My wife and I will retire in a couple of years and will live off investments worth about HK$10 million.
We aim to replace our salaries with dividends from blue chip stocks (30 per cent), rent from property (30 per cent) and interest from four A-rated bonds in different currencies (30 per cent). We also own gold (4 per cent), have an MPF (3 per cent) and a pension (3 per cent).
We own our home and have no debt. We want to generate cash income of HK$400,000 per year. Is this a realistic target and how might we improve our returns? (Name withheld)
On the face of it, your expectation of earning HK$400,000 per annum from HK$10 million seems realistic. That's 4 per cent per annum from a portfolio spread almost equally across the three main asset classes - bonds, shares and property, which average real returns of 3 per cent to 7 per cent per annum.
But if we drill down and look at current returns on the securities you expect to hold, things are different.
The Hang Seng Index is a good barometer for your Hong Kong blue chips. It shows average dividend yields of 3.4 per cent. You might have done better if your stocks were in the financial sector, where returns averaged 4.03 per cent.
Overseas stocks may also have done a little better, but those returns involve currency risk. My guess is you hold Hong Kong blue chips precisely to address this risk.
If the annual rent you're earning from your investment property is more than 3.5 per cent of the value of the property then it's punching above its weight. The Rating and Valuation Department reports 3.5 per cent per annum as the average return (gross yield) on A-grade property at the moment.
The costs of owning property are higher than for shares and bonds: you need to factor maintenance and management fees into the property's contribution to your target income.
With your four A-rated bonds, annual returns should range between 3 per cent and 6 per cent, depending on the currency.
You don't mention how your gold, MPF and pension funds are invested. If the gold is a physical holding, it won't add to the income.
So, overall, your returns might nudge home your target return, but only just. And if we take into account that inflation is around 3.7 per cent for the year to date, the purchasing power of your income over your retirement years will be in decline.
Your returns are sparse given the higher levels of risk with such concentrated holdings.
You're planning to hold only four bonds, which is a high currency risk for the foreign-currency bonds given they make up 8 per cent to 16 per cent of your portfolio.
A spread of 12 Hong Kong and international blue chips is also a bit thin. Each stock makes up 3 per cent of your total portfolio so you are taking on a lot of stock-specific risk (risk that a firm's stock collapses).
You say you don't plan on selling your shares unless the company gets into serious trouble but, by then, the damage will be done and you will exit with a capital loss. Shares require active management and you will need to stay abreast of company activity to ensure your shares are sold well ahead of any problems.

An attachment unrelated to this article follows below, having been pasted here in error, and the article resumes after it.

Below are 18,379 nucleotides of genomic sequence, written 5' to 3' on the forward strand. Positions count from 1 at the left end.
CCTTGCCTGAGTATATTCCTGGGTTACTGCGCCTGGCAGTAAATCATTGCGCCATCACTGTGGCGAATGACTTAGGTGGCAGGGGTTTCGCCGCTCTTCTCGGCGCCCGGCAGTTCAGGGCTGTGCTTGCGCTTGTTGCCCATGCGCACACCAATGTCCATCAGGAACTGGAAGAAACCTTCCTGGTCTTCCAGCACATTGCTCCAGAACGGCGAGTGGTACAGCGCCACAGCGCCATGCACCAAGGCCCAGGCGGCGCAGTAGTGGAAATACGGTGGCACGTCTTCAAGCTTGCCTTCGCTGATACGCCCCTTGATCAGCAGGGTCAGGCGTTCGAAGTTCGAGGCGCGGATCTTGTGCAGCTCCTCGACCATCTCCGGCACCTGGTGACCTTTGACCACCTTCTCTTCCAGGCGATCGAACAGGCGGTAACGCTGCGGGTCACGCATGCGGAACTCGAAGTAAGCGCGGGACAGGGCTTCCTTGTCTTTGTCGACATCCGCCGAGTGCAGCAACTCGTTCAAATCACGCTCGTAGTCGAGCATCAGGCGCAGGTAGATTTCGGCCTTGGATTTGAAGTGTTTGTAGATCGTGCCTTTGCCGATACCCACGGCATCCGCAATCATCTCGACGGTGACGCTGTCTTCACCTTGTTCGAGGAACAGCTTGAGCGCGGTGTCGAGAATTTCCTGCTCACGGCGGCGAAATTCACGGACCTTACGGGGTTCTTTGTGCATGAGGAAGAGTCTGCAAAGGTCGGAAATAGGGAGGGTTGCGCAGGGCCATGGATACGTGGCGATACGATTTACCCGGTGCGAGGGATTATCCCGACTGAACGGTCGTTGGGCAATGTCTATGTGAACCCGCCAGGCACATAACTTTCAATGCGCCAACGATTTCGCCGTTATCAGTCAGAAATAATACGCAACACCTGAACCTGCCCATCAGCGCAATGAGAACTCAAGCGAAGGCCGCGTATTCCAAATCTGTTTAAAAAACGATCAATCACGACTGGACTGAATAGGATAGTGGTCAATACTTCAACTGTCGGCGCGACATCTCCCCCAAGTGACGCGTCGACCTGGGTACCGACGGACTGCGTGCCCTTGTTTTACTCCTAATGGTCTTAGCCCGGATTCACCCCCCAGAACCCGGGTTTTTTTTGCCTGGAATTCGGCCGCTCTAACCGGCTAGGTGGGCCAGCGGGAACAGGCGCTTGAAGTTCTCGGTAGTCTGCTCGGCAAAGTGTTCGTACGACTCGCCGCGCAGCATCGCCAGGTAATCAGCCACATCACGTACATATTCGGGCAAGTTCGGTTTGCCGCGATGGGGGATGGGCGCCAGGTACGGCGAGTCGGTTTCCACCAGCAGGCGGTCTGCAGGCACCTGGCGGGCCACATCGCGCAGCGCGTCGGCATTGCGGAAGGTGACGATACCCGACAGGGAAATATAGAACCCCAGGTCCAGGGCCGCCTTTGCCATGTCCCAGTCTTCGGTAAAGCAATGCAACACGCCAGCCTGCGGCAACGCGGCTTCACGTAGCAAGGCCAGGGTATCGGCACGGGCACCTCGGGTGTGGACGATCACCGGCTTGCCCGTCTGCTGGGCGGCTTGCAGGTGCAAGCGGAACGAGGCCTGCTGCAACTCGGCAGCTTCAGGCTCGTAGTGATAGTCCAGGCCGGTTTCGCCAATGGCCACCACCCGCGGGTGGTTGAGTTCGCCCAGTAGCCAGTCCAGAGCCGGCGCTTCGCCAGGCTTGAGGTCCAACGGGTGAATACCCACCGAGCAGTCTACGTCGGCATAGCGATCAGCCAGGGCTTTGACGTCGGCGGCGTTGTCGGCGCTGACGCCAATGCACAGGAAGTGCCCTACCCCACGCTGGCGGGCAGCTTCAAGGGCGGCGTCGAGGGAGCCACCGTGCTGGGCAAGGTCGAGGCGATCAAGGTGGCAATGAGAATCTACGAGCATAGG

A friend's mother's retirement portfolio was a handful of blue chip US banking stocks that delivered handsome dividend payments. She died just as several of those banks folded in 2008, taking her legacy capital, and income, with them.
You could restructure the portfolio to improve returns while cutting risk through diversification. Add Hong Kong government iBonds, which protect against inflation and which paid interest of just over 5 per cent in July (assuming you bought the bonds at par value).
If you're keen on holding individual shares then do so, but add diversification with some good international funds or ETFs. Given you own your Hong Kong home, consider selling your investment property while values are strong and spread the proceeds across high-yielding real estate investment trusts - the Hang Seng Reit Index records average yields of 5.95 per cent. Incidentally, volatility on reits is about one third less than that seen for Hong Kong shares.
You are on the right track in diversifying across the main asset classes but you also need to diversify across underlying securities. This will help you cut your security-specific risk and improve returns.
Finally, you ask whether you will generate enough income from your investments. You haven't mentioned whether you are prepared to sell down your investments as you age. Your ages and expected longevity will influence the stage at which it might be prudent to start spending some of your capital. This drawdown of capital can then supplement your income. It will also enable you to lower investment risk.
The views presented are of a general nature. For specific advice, talk to a professional planner. See the column archive at scmp.com/askmelanie